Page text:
Video Source: Youtube
Flag Source: CIA World Factbook
Gabon is named for the gabão, a kind of Portuguese cloak that 15th-century explorers thought resembled the estuary of the Como River. Throughout the 16th century, the Dutch, British, and French traveled along the coast, as it had become an important location in the slave trade, but slave-trading activity dwindled after France abolished the institution of slavery in 1815. The French took an active role in preventing illegal slave ships from operating in the area, and in 1839 and 1841, France signed treaties with coastal chiefs to become an official protector of the region. In 1849 the French captured an illegal slave ship and released the slaves near the entrance of the Como River.
The new residents established Libreville, which is today Gabon’s largest city and the capital. The French moved deeper into the country and eventually made Gabon a part of French Congo; in 1910 the region became a territory within French Equa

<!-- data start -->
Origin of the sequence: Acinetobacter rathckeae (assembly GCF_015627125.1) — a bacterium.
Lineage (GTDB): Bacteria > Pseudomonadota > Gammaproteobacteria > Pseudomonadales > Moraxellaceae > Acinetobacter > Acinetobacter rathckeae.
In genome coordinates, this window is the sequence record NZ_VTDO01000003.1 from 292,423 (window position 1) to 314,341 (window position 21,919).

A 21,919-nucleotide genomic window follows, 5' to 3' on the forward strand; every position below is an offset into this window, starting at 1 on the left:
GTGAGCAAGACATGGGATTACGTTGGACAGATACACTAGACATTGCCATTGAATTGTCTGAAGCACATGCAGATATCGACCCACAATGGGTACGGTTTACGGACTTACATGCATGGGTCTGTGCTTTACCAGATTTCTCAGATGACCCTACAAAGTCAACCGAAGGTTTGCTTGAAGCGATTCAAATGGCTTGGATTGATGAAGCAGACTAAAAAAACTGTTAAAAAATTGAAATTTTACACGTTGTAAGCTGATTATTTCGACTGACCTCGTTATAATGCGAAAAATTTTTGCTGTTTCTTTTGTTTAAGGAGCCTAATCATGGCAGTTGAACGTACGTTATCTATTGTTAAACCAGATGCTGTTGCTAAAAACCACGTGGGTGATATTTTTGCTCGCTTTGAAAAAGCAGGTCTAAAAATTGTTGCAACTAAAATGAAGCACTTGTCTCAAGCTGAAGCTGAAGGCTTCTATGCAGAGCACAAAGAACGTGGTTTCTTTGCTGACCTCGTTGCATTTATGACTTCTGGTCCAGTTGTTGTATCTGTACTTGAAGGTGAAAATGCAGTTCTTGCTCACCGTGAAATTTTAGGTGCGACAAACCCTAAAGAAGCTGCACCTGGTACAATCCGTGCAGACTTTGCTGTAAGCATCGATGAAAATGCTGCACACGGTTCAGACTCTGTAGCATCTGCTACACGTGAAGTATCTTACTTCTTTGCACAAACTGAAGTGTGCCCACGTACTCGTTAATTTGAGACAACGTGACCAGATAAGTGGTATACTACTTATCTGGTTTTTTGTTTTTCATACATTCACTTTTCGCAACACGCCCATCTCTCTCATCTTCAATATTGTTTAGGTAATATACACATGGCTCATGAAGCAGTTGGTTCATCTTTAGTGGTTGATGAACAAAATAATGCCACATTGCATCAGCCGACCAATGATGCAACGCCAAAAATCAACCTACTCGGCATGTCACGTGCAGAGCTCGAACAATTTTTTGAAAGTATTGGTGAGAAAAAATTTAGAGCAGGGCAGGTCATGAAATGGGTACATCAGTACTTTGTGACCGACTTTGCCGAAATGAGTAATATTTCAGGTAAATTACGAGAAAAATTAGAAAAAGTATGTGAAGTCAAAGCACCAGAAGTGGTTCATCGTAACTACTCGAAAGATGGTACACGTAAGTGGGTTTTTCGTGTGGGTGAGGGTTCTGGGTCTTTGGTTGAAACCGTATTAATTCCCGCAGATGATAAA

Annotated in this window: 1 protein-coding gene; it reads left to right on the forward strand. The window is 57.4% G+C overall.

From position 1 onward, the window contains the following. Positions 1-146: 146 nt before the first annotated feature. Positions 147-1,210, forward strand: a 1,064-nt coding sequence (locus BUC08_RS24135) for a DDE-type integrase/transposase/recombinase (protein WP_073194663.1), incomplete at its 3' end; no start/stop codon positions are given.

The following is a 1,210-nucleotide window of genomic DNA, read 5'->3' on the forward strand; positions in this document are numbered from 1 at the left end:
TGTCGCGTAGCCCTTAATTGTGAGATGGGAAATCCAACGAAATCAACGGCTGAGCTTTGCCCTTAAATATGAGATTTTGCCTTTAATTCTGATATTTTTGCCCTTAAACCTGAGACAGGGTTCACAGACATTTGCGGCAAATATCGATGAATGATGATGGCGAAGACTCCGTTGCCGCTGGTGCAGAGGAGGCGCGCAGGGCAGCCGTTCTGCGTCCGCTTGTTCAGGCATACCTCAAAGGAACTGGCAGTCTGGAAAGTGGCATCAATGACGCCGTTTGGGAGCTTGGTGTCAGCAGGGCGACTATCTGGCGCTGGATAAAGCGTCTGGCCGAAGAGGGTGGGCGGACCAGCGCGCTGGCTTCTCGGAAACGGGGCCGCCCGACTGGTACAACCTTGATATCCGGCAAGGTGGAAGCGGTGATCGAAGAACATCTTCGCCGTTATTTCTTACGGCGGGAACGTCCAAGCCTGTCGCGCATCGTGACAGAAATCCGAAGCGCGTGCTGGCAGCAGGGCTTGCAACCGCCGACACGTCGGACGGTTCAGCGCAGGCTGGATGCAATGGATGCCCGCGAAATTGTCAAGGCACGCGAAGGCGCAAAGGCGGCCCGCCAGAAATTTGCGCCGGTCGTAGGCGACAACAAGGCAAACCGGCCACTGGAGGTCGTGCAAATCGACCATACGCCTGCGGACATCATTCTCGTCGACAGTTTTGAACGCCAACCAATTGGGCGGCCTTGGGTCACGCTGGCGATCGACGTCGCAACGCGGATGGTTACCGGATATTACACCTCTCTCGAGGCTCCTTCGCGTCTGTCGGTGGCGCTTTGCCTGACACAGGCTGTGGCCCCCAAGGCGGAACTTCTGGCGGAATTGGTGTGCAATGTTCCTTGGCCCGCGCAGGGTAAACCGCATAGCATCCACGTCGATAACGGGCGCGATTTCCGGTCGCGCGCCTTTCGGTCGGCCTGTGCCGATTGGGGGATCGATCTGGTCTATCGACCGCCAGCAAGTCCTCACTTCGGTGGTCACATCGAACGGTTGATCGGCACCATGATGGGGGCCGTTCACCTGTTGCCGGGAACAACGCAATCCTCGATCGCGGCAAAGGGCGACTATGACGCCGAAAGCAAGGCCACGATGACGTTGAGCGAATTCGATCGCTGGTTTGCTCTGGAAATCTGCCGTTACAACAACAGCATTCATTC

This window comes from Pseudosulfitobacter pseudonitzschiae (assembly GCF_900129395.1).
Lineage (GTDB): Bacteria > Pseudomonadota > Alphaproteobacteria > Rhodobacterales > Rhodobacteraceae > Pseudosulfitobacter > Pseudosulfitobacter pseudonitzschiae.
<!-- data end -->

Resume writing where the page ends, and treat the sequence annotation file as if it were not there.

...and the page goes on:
torial Africa. Gabon received its independence from France on August 17, 1960. The first elected president was Léon M’ba, who served until his death, in 1967. Thanks to its abundance of natural resources, Gabon became a member of OPEC in 1975. Today it is one of the most prosperous countries on the continent.
The Top 5: Local Advice
1. The capital and largest city of Gabon is Libreville, located on the shores of the Como River and the Atlantic Ocean.
2. The currency used in Gabon is the Central African CFA (Communauté Financière Africaine) Franc, which is also used in some other parts of Africa, including Cameroon and Chad.
3. Gabon has a number of newspapers available, including L’Union, a daily newspaper published by the government, as well as Le Temps and Le Temoin, which are privately published weeklies.
4. The official language of Gabon is French. Fang and many other local languages are spoken as well.
5. There are currently no restrictions on lighting up in public, unless otherwise noted.